June 30, 2021
University leaders have conceded more needs to be done to protect international students from Chinese government surveillance on campus, but say the federal government needs to take the lead on serious foreign interference matters.Responding to a major report by Human Rights Watch that exposed the growing influence of Chinese nationalism at Australian universities, the sector largely defended its existing policies for reporting and addressing on-campus harassment and intimidation, but said these needed to be communicated better to students.
University of Technology Sydney deputy vice-chancellor Iain Watt, who spent eight years in China as the federal government’s senior education representative, said the surveillance of Chinese students by Beijing authorities was probably more widespread than captured by the report.The report, released on Wednesday and based on interviews with 24 pro-democracy Chinese students and 22 academics at universities across the country, concluded universities were failing to protect students from harassment and surveillance by their pro-Beijing classmates and reprisals from authorities. A number of students said their campus activities had resulted in their parents in China being hauled into police stations.
“I’m pretty confident that this has been going on ever since Chinese students have been in the country — it’s just increased,” Mr Watt said.
“We’re trying to deal with looking after the students and giving them the freedom to say what they want. But this actual interference in their lives and with their parents — the government has got to do something about it, not us.”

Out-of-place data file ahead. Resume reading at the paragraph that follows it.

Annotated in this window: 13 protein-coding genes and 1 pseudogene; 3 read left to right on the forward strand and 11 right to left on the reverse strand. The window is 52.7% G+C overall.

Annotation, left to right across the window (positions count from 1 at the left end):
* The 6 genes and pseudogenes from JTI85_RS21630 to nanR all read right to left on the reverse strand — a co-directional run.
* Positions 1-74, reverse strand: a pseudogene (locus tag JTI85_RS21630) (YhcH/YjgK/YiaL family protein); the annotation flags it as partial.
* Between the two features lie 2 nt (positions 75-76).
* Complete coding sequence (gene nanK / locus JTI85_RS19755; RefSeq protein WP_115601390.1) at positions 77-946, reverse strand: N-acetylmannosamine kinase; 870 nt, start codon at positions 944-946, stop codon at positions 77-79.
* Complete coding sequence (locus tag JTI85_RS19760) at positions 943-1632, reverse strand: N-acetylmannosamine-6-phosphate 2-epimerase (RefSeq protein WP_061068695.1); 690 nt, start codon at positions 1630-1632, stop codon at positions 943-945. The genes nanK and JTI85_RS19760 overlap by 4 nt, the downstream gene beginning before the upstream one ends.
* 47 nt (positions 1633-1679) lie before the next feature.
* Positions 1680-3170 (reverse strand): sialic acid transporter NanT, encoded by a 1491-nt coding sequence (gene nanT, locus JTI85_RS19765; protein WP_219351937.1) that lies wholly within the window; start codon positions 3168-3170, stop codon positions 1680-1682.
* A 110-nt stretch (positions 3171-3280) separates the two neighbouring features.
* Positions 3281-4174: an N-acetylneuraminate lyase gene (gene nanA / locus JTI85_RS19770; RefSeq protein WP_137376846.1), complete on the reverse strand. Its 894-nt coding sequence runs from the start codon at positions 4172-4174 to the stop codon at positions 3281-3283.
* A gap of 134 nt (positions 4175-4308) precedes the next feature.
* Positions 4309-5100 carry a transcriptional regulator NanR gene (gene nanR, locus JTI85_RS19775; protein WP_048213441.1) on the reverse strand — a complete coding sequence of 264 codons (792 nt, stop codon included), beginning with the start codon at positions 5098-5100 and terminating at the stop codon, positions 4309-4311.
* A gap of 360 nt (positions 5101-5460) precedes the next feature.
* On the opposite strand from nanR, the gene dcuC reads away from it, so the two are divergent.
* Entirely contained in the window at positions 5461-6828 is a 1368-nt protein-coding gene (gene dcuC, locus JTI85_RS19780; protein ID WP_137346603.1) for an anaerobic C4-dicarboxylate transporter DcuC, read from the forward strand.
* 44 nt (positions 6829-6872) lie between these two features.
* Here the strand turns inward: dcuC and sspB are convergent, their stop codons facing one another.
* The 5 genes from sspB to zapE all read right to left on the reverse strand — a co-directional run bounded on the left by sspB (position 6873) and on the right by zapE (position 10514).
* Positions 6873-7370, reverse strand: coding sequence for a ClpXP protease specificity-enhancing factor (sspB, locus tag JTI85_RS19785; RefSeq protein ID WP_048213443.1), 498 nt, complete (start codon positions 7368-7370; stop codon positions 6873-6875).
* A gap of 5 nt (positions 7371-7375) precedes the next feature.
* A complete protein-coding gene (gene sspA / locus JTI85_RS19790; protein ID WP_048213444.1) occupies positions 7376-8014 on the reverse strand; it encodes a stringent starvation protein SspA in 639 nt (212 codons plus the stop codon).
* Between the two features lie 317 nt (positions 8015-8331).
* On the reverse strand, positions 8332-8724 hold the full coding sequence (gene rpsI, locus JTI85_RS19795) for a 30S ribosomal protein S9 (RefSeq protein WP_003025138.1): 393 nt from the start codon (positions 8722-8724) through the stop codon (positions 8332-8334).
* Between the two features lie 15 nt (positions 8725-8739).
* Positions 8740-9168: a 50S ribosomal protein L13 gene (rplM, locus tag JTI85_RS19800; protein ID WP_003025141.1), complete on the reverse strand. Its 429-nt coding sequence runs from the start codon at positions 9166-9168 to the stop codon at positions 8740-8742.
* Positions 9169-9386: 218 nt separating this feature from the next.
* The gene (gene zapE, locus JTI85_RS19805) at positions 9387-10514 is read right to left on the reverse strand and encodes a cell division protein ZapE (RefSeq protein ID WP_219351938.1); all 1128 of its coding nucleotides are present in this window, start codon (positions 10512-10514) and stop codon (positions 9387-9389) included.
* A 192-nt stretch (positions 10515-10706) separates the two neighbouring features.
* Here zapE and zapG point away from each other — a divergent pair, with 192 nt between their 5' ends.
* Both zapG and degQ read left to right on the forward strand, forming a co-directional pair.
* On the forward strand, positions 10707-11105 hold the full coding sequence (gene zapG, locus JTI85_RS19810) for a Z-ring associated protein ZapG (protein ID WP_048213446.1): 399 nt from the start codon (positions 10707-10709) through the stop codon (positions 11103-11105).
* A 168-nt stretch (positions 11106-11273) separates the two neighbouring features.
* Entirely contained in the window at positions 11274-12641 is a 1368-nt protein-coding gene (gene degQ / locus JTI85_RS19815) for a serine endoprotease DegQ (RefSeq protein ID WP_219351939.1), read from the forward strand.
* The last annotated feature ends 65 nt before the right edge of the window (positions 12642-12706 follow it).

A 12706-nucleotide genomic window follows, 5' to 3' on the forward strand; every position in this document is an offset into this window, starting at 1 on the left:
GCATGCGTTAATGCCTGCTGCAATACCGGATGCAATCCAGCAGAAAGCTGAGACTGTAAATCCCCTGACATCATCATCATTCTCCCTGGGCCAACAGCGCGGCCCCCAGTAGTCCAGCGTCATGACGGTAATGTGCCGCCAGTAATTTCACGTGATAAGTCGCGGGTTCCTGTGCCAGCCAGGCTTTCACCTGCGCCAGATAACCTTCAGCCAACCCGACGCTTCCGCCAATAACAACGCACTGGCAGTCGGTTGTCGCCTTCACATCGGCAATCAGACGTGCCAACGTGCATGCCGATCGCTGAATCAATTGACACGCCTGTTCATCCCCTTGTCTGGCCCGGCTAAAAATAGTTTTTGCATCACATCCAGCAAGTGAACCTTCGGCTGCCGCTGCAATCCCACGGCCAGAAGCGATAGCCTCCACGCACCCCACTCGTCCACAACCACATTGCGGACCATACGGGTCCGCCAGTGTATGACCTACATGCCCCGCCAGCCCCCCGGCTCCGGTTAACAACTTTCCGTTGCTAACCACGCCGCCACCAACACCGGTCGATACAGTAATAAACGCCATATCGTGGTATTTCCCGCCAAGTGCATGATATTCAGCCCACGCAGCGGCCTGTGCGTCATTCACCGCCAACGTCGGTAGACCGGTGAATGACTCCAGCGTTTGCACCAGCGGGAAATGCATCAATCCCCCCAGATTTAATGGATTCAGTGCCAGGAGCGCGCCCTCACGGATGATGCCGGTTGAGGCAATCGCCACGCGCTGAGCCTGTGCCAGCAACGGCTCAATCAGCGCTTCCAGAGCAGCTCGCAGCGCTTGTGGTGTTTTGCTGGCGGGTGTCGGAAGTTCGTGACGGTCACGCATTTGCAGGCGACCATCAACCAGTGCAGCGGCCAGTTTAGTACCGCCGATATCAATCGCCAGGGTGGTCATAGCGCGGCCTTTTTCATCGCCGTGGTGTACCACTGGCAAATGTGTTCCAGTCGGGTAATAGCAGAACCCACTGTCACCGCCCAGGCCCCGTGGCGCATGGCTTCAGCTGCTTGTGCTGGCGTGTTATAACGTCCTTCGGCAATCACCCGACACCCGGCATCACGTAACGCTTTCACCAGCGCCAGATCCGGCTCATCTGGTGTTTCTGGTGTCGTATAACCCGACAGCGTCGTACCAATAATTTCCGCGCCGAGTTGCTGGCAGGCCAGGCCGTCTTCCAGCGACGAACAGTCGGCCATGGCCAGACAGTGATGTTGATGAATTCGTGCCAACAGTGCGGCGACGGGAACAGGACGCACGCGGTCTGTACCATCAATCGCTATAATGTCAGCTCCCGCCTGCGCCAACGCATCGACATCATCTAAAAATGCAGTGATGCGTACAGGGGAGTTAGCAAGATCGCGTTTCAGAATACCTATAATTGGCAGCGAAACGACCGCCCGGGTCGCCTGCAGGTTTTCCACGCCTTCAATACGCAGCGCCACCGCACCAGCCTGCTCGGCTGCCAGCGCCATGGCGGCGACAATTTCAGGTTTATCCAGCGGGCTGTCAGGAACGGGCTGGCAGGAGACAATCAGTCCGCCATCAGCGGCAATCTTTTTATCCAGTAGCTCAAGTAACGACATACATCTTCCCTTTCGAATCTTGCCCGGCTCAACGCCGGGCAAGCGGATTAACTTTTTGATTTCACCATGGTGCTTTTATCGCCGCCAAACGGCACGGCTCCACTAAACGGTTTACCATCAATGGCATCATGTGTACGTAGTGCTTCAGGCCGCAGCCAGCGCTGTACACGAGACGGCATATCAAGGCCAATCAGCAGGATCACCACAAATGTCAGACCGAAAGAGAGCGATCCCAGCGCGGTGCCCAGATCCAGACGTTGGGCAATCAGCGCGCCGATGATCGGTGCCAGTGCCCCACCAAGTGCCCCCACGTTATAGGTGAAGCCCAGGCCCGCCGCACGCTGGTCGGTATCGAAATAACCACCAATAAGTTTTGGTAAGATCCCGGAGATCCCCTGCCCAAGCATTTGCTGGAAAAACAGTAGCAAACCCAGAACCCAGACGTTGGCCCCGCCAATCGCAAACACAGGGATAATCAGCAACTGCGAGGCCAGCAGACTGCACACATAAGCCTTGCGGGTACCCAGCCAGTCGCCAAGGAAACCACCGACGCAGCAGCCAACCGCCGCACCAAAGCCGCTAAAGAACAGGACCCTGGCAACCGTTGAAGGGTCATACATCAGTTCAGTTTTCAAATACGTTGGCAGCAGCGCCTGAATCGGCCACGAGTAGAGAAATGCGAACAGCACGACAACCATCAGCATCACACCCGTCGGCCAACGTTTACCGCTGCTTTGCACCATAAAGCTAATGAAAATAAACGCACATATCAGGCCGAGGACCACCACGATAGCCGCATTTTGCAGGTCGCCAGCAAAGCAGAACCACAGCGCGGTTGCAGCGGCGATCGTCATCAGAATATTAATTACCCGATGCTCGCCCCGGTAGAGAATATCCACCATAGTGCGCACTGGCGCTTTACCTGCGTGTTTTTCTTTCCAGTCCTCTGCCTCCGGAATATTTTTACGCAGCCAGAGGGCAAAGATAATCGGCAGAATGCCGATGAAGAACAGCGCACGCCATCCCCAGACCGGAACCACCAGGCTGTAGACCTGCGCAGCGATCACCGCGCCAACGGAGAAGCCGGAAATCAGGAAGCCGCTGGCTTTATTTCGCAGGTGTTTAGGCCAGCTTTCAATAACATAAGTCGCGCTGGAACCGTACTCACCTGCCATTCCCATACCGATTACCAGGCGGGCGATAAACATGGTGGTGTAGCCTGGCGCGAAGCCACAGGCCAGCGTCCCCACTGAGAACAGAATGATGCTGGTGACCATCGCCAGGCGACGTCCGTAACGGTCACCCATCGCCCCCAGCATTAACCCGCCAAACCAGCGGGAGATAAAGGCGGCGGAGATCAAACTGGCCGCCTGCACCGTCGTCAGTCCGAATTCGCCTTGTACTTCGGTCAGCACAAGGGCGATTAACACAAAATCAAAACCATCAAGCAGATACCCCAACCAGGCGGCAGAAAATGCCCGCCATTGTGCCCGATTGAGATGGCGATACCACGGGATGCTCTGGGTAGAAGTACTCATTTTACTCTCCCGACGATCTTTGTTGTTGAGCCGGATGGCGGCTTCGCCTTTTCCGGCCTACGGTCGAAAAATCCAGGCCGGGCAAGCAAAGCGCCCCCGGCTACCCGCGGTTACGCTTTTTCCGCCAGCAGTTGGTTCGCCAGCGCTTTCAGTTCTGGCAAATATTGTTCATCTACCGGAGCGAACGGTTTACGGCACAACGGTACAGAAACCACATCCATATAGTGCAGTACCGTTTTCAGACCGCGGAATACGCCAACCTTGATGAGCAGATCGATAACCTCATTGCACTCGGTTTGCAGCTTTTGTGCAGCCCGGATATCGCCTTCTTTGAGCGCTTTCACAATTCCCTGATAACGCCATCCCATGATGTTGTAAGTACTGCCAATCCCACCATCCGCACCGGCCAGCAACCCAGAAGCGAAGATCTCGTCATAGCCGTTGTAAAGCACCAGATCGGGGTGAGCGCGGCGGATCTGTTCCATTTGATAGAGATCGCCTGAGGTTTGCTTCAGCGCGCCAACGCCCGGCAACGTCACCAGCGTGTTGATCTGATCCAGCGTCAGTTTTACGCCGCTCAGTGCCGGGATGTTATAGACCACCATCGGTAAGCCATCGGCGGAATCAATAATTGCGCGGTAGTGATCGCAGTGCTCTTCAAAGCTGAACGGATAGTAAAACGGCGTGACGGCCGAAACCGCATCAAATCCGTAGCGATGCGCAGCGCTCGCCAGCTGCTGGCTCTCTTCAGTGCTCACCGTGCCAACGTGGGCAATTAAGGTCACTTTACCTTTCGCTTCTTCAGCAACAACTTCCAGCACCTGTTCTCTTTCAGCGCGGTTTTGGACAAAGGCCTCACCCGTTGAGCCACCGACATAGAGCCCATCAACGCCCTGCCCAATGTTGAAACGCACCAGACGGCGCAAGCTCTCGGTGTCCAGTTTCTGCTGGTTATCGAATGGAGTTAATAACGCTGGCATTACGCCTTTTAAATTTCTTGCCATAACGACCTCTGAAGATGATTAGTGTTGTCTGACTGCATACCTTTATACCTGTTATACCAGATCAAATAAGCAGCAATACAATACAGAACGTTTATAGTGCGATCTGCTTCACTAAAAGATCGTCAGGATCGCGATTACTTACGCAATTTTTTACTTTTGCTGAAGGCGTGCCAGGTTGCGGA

This sentiment was echoed by the Group of Eight — the lobby group representing Australia’s elite research universities, which said “the primary responsibility for monitoring the actions of foreign governments on Australian soil lies with the Australian government and its agencies, not universities”.Liberal Senator James Paterson, chair of Parliament’s powerful intelligence and security committee, said the report was further proof the Chinese Communist Party was orchestrating a “campaign of fear and intimidation against students” and “universities are not doing enough to stop it”.The report found many students did not bother reporting their experiences of harassment and surveillance to their universities, believing the administration was more concerned about protecting its financial reliance on the broader Chinese student market.Universities approached on Wednesday said they were already taking measures to address these issues. La Trobe University, for example, said it had reacted swiftly to the passage of Hong Kong’s national security laws by contacting students who were at risk of being affected by the laws’ far-reaching scope.Melbourne University said it had established an anonymous register for reporting inappropriate behaviour and had “done substantial, ongoing work on academic freedom for staff and students”.University of NSW deputy vice-chancellor George Williams said it was clear there was more work to be done in protecting students, but support was needed from Australia’s national security agencies.“We really need help in this area,” Professor Williams said. “It will often be the case that universities aren’t fully aware of what surveillance has been used, what methodologies and the risk posed to some of our students. The security services have that expertise.”He said universities needed to speak directly with international students about the existing reporting mechanisms in order to restore trust their complaints will be acted upon.“Unless they are involved and they feel confident, it doesn’t matter what processes you have in place, they just don’t work,” he said.The report’s findings will also be considered by the University Foreign Interference Taskforce - the body comprising academic leaders and government security officials.
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